It’s been two weeks since we celebrated the 75th Independence Day. As the noise of removed motorcycle silencers and ‘bajas’ dies down in our brain, the humming of various national songs keeps the nationalistic spirit alive.
Using the faint light of patriotic flame, it is time we take stock of the upbringing that our young country has gone through and the future route that we need to navigate en route to the dream that our forefathers worked for.
A cursory review of nearly a century-old 14 points of Quaid-e-Azam reveals that the country is still struggling on some in letter, some in spirit and sadly on some in both.
Provinces still struggle with autonomy and the question of vesting residuary powers is debated across corridors and in media. Minorities claim to be un-represented and struggle to have their voice heard while religious liberty for communities remains a far-fetched reality.
Sadly, the rural and tribal areas of K-P, G-B and Balochistan and some parts of rural Sindh and Punjab still struggle to have the committed reforms delivered to them. Right to education, female-child malnourishment, child labour and equitable jobs across provinces remain the issues that we still grapple with on a daily basis.
Sadly, the mantra in the political space has been redoing the system and every political party has been calling for something Naya. Someone claims to deliver a ‘Naya Pakistan’ while other political parties feel proud to have delivered the ‘Naya National Anthem’.
Economic and financial activities are far away from these pillars. It’s been more than a decade the issue of Islamic/ non-Islamic banking is being dragged in the corridors of courts, which is primarily a topic of academic and professional discourse.
While everyone talks about this being the core thought process and economic progress to be above all political and administrative agenda, the current stance of changing petroleum dealer margin due to a looming debilitating countrywide strike shows the fragility of firmness on the supremacy of economic charter.
While we continue to talk about the pillars of “Unity, Faith and Discipline” as the core driving force within our country, we are yet to translate the same into every walk of life. Let’s try and reflect back and see how we can work towards getting our acts together and utilise the three pillars in our economic lifecycles.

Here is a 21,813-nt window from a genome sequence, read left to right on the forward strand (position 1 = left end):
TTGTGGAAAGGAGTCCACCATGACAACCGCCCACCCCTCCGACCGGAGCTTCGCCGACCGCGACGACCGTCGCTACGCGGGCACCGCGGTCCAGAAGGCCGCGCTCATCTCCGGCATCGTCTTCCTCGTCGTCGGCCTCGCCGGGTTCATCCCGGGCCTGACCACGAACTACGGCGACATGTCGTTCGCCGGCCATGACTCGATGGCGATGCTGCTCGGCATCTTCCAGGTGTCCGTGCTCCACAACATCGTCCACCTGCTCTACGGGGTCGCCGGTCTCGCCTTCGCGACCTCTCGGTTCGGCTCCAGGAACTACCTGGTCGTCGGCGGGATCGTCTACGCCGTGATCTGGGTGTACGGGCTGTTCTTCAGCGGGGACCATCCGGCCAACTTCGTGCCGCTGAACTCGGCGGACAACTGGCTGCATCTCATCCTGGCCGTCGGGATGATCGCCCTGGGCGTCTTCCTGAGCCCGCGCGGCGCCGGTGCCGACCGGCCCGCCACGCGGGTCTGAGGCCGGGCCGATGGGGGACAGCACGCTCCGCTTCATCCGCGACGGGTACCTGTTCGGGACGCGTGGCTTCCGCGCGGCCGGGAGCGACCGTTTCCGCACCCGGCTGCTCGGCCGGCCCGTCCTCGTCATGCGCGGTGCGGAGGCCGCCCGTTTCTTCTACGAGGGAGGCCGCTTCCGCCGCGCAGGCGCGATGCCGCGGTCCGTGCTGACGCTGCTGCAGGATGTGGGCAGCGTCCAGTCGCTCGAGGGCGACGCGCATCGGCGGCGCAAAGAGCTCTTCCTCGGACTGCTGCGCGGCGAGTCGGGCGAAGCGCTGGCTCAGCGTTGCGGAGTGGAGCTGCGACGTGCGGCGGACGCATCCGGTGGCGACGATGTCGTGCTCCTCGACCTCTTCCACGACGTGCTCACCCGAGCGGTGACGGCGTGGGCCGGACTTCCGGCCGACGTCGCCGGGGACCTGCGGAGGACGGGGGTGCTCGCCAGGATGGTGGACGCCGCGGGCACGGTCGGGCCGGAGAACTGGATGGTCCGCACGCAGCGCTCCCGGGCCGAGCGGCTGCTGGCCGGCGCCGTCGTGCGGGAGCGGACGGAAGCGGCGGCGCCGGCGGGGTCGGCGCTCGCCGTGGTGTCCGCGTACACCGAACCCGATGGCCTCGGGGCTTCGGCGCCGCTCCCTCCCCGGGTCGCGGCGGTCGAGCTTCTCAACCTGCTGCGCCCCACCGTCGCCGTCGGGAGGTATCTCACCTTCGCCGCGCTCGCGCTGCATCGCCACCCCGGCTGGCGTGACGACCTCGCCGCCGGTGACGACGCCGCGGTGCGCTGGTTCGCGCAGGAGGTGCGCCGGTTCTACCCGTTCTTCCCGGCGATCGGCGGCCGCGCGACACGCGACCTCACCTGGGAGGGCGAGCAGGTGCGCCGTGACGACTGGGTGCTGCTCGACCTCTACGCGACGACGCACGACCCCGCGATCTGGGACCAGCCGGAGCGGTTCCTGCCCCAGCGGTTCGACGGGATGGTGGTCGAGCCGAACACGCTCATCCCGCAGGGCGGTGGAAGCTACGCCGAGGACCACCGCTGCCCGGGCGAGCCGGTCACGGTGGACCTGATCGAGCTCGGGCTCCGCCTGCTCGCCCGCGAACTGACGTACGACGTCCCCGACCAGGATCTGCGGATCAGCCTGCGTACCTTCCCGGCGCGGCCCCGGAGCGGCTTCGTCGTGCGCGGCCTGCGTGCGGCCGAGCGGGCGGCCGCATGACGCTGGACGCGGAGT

Unity in thought
There has been a lot of talk but no action to chart an economic path for the next few decades. Each government, whether political or otherwise, has had its own set of agenda and has politicised the agreement towards a unified set of economic objectives.
We have been grappling with this concept since 2006 where it came to birth more out of political need rather than broader economic intentions.
Political parties need to get beyond targeting reforms that drive their popularity and make it part of their manifesto to create consensus and then drive the agenda without debate. Expert opinions have been sought and various business associations and chambers of commerce and industries have taken initiatives to find a minimum set of economic reforms that should be agreed upon by all the stakeholders and the policies that can be continued irrespective of any future change of government.
Faith in local resources
We need to drive support for our local business and talent. Export of goods and import substitution has to be the centre of focus for industries while export of services and human capital alongside plugging the consistent brain drain has to be the driving force for the next decade.
There has to be an agreement on trade and the direction in which we drive economic growth. Export industry for the last 75 years has remained in a nascent stage due to the lack of policy direction such that we have not been able to grow any textile titans or technology unicorns.
Our share in global trade has been shifting and we have been bleeding market share on a YoY basis while our competitors have been gnawing on our business. Our export policies have to become inclusive and focused on integration instead of being built in isolation and around current circumstances.
Services sector has been treated as a step child and should now be put on a fast track and be taken as an engine of growth for the next decade. Simplification of digital banking processes and building technical skills is the key to moving onto the next step.
Discipline in fiscal space
Our economic policies have to be geared towards controlling expenses and broadening of our tax net to tap into multiple sources and into all income sources above a certain threshold.
We need to move beyond the elite-favouring mentality and work towards benefitting the masses. As per the 2021 UNDP report, the economic privileges of Pakistan’s elite groups, comprising 1% of the population, are around 40% of the country’s total revenue. There exists an urgent need to improve access of the common masses to the country’s revenue primarily via expanding the revenue pie. The recent torrential rains in Karachi have exposed the apathy faced by the masses and the pathetic state of the local infrastructure.
History is filled with case studies where the successful reform agenda was seeded at the time of its lowest ebb. China and Turkey’s turning point can be traced back to 1980 while India’s change year was 1992, which can be termed one of the most difficult periods for each.
As it says “No Gain No Pain”, let’s join hands together to pray and act that 2022 be a year where our next generation looks back and claims as the turning point for Pakistan’s fortunes.
The writer is a student of behavioural finance, treasury and wealth management professional and visiting faculty at IBA
Published in The Express Tribune, August 29th, 2022.